“Why can’t you just let it go?”

An area of sexual abuse that deserves particular attention and is not discussed often enough is abuse within families, also known as incest. In addition to the many well known effects that any child of abuse goes through, survivors of incest are forced to endure a very unique set of circumstances. Our heart are prayers are with those who have had to experience this tragedy.

The following article, written by a survivor of incest, articulates what some of the challenges someone who is abused by a family member may face.

While we realize that public exposure and the Wall of Shame is sometimes not effective in these instances, we strongly encourage anyone who has been subjected to this particular strain of abuse to reach out to us for help. Whether it is through connecting you to a support group or facilitating a confrontation, we are here to listen, help and support in any way we can.

Please be advised that some readers may find the following letter difficult to read due to the subject matter

 

“Why can’t you just let it go?”
I don’t remember the first time it happened, or the second. Together with my therapist, I’ve deduced that I was likely exposed to inappropriate sexual behavior long before the vivid memories that I still have today were formed. But I was so young, it’s hard to recall. When you’re too young to create long-term memories, you’re too young to be performing oral sex.

For the longest time, I didn’t think of myself as a victim of abuse. I considered myself an accomplice in a series of heinous and shameful acts. And instead of blaming the perpetrator, I blamed myself.

It’s hard, you see, when the person who took everything from you is the same person with whom you used to build tents, collect Pokemon cards, set up lemonade stands. In my mind, the five year gap between him and me was not enough to make him the “responsible” one who “should have known better.” No, I told myself we were equals, that we had both made the decision to cross a line that brothers and sisters never should.

It didn’t matter that I was only eleven years old and that he was sixteen. It didn’t matter that he would press me and press me until I’d finally agree to give him what he wanted. It didn’t matter that I would repeatedly pull up my Cinderella underpants only to have him pull them back down. We were accomplices, partners in crime, and I couldn’t stand my own reflection.

Self-loathing is a difficult burden to bear for an adult. Imagine being a sixth grader who could no longer find the energy or confidence to be the student and leader she’d always been. Imagine being reprimanded by your teachers, bullied by your classmates only to return home to be used by your older brother. I was isolated and afraid, too ashamed to tell a soul.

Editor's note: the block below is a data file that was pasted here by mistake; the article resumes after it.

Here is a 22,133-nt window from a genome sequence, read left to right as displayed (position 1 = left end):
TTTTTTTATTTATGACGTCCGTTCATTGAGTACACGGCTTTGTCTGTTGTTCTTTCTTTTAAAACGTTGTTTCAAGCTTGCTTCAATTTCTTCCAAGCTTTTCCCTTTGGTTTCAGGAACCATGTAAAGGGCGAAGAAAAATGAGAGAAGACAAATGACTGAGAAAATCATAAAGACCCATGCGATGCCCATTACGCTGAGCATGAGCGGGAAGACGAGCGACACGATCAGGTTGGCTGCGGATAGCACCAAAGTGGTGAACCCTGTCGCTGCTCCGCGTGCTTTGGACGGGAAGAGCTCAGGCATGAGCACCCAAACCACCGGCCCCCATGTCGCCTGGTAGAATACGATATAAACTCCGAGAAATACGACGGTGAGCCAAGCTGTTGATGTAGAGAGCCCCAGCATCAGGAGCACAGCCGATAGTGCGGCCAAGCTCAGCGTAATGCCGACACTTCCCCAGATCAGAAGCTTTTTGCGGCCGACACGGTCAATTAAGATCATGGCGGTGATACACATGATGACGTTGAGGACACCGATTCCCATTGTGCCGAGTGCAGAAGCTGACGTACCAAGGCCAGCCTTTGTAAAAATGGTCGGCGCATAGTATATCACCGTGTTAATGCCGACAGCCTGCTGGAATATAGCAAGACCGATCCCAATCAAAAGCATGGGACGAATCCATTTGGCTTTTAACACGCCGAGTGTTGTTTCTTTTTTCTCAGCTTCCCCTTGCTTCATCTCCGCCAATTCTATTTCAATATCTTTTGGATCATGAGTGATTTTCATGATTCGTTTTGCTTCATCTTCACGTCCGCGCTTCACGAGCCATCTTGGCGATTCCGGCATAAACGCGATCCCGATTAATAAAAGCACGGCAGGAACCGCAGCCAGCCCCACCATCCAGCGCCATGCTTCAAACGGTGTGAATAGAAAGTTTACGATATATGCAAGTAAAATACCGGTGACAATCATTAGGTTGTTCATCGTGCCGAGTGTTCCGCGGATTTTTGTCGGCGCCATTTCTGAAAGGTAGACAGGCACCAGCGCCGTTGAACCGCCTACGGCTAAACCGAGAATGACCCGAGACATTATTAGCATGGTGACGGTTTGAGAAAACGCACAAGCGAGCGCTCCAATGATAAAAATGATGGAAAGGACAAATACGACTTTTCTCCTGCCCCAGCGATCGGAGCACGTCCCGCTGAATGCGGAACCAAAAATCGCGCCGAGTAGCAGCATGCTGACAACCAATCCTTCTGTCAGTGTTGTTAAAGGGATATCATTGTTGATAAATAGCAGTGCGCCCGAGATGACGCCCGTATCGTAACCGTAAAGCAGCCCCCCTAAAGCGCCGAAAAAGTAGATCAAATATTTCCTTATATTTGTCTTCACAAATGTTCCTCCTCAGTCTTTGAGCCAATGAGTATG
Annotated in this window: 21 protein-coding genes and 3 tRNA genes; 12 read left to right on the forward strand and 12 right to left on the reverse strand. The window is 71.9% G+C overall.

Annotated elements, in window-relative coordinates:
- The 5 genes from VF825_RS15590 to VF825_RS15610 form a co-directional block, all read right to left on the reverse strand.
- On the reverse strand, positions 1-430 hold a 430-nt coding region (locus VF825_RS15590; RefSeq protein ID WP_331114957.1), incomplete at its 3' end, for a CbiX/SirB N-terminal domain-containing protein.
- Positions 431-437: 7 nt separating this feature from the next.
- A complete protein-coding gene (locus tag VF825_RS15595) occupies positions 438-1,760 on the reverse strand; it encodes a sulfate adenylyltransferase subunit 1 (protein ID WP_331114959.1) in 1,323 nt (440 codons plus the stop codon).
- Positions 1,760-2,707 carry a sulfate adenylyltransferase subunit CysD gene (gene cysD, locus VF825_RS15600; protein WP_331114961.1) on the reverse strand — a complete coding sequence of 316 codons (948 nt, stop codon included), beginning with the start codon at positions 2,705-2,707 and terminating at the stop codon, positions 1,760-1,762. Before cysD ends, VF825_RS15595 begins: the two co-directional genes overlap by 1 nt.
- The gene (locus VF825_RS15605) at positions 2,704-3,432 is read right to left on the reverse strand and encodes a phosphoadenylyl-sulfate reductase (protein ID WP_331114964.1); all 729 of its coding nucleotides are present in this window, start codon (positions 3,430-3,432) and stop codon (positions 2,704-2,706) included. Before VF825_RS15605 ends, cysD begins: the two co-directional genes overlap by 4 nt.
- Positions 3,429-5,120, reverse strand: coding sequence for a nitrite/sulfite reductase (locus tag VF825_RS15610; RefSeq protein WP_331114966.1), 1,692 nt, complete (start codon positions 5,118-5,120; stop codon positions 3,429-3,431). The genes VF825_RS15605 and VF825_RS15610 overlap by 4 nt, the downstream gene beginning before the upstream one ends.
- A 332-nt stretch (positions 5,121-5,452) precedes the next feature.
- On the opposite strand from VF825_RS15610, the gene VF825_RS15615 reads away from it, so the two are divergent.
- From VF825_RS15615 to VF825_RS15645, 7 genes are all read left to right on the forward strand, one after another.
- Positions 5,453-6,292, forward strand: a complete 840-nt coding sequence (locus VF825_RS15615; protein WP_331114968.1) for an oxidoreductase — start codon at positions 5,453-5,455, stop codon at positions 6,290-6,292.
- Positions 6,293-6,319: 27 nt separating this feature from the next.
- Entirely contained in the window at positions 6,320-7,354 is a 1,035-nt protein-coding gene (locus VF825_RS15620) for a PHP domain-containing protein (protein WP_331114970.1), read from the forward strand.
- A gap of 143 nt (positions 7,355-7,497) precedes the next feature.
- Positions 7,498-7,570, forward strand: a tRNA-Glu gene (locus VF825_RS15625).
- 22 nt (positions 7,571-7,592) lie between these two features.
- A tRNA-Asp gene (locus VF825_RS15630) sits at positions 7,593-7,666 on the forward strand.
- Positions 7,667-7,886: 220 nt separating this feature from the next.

And that’s when the other boy stepped in. It’s like victims have a smell that abusers can sense. It’s like we wear a sign that says, “Hurt me. I’m vulnerable.” He was a friend of my brother’s. We were watching a movie when he discreetly slipped his hand up my skirt. And his touch, it sent a very loud and clear message to my impressionable young mind. It said, “You are an object for boys to play with.”

And though years and aging and growth have confirmed in the rational portion of my brain that I was a victim, that these teenagers were selfish and wrong, that I share no blame in what happened, the messages I was sent as a child and the negative feelings I associated with sex are still an undeniably monumental part of my life.

I feel them when I look into my husbands eyes and wonder what he sees in me.

I notice them when I stand in a room full of people and feel completely alone, abnormal, dirty.

I sense them when I close my eyes and remember the college years I spent drowning in alcohol and throwing myself at unworthy guys.

I see them when I look into the mirror, at my naked body and detest the reflection staring back at me.

So to all those who ask me (and believe me, they ask) why I can’t just get over something that happened so long ago, why I can’t just move on, here’s what I have to say. I am “over” the abuse… I don’t think about it constantly or fill with anxiety every time I pass a dark alleyway. But I still struggle every single day to overcome the lies it told me about myself. Because I can try to shout above the voices in my head that tell me I’m worthless, that say that I’m tainted and damaged and can never be cleansed, that insist that my needs are unimportant, but they are so loud it’s almost deafening.

It’s a little bit sick, but I’m sometimes jealous of the girls and boys who were abused by strangers, rabbis, teachers, coaches…at least they get to hate them. At least they can stand at a podium and point a trembling finger at the individuals who broke them, even if it does take every bit of strength they possess. If I did that, I’d be pointing at him – my best friend, my “protector,” my flesh and blood…my brother.

The same parents who love me, love him.

The same little boy who calls me “Auntie,” calls him “Daddy.”

And, as it turns out, the same atrocities that he did to me…were done to him.
I don’t, I won’t – I can’t hate him.

So I just take that trembling finger and point it at myself.

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